New measures come into force on November 1
The government has announced its replacement for the furlough scheme to support struggling firms over the next six months of covid-19 restrictions.
Under the Jobs Support Scheme, unveiled by chancellor Rishi Sunak in the House of Commons this lunchtime, the government will contribute to the salaries of staff who are working at least a third of their normal hours.
Employers will still need to pay the wages of staff for the hours that they work but the government and the employer will jointly increase employees’ salaries to two-thirds of their usual wages.
It means employees who can go back to work but on shorter hours will still be paid two-thirds of the hours that they cannot work. So an employee working 33% of their hours will earn at least 77% of their usual pay, with 55% being paid by their employer and 22% paid by the government.
The scheme will run for six months from November 1 following the end of the Coronavirus Jobs Retention Scheme – otherwise known as the furlough scheme – on October 31. It will be capped at £697.92 a month per employee.
It will be open to businesses across the UK, including those which have not previously used the furlough scheme. Small and medium-size firms are automatically eligible but large practices can only apply if their turnover has dropped.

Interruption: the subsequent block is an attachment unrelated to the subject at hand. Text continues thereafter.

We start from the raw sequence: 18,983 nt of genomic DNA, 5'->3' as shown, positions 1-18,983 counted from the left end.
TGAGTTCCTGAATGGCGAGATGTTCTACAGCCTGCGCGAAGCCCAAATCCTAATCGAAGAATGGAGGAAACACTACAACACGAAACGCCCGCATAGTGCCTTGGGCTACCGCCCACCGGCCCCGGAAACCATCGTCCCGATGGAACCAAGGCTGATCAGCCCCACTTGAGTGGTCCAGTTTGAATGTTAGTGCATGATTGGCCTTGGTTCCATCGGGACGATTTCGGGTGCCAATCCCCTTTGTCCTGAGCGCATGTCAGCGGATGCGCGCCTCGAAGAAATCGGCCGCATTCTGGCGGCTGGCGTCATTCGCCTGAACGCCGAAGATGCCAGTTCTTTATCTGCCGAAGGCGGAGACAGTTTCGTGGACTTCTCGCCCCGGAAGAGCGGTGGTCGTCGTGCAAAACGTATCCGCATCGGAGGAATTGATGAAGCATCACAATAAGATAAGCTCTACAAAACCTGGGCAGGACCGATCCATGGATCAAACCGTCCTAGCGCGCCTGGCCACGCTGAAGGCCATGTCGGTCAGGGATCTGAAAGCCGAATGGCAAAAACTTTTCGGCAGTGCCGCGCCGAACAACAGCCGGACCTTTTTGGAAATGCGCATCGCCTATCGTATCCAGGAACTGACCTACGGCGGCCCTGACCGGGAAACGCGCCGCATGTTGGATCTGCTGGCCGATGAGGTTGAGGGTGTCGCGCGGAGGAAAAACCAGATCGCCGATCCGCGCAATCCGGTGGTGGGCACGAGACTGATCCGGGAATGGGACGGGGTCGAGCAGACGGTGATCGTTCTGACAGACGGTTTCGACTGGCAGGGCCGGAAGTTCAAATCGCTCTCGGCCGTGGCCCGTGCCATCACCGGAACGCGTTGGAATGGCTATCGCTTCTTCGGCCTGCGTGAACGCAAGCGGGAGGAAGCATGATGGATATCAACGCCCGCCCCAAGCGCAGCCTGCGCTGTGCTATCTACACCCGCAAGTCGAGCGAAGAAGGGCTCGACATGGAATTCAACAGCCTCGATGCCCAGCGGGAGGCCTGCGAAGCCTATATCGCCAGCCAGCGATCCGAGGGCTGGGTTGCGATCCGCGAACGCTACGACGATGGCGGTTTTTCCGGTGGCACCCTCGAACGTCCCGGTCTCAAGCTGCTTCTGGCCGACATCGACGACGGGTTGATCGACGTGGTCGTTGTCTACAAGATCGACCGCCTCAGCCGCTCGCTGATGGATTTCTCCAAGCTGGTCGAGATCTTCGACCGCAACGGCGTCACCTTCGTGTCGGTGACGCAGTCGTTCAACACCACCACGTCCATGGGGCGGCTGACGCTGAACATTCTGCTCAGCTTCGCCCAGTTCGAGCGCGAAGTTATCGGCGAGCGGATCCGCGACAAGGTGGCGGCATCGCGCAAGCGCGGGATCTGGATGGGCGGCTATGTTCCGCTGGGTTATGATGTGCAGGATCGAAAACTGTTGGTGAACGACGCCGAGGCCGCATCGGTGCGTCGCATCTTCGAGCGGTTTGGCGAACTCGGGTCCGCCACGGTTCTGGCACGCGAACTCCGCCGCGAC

Sunak said: “It is now clear, as the prime minister and our scientific advisors have said, for at least the next six months the virus and restrictions are going to be a fact of our lives.”
He added that while the government’s primary goal of protecting jobs had not changed: “The underlying rationale must be different to what came before.”
Firms which use the Jobs Support Scheme will still be eligible for the Jobs Retention Bonus, under which the government will give employers a one-off payment of £1,000 for every employee they bring back to work from the furlough scheme and continuously employ until January 31 next year.
The equivalent furlough scheme for the self-employed, known as the Self Employment Income Support Scheme grant (SEISS) will be extended on “similar terms and conditions” to the new Jobs Support Scheme.
Self-employed workers will also be eligible for a taxable grant covering three months of profits from November to the end of January next year up to a total of £1,875 per month.
A second grant for self-employed workers will be available from February 2021 to the end of April, which the Treasury said may be adjusted to respond to changing circumstances.
The chancellor also announced an additional scheme known as Pay As You Grow, which will extend the repayment period for firms which took out a Bounce Back Loan from six to 10 years, nearly halving the average monthly payments. And firms who are “really struggling” can apply to suspend repayments for up to six months.
In addition, businesses that deferred paying their VAT bills will be given more breathing space through the New Payment Scheme which allows them to pay in 11 interest-free instalments during the 2021-22 financial year, rather than paying a lump sum at the end March.